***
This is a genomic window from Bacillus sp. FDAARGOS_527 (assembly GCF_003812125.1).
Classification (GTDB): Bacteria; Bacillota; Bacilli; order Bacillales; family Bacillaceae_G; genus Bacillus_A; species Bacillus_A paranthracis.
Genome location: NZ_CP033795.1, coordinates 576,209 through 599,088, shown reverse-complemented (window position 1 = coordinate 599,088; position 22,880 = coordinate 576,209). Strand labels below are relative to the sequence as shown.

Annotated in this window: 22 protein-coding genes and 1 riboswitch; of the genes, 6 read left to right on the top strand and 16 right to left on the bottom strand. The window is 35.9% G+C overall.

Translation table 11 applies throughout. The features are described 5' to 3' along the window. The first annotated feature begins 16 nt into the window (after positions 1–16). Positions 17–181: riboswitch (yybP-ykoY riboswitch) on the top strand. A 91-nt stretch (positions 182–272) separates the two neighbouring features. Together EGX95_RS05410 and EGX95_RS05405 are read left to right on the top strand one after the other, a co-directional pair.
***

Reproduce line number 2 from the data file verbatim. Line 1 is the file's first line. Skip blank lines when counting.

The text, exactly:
Classification (GTDB): Bacteria; Bacillota; Bacilli; order Bacillales; family Bacillaceae_G; genus Bacillus_A; species Bacillus_A paranthracis.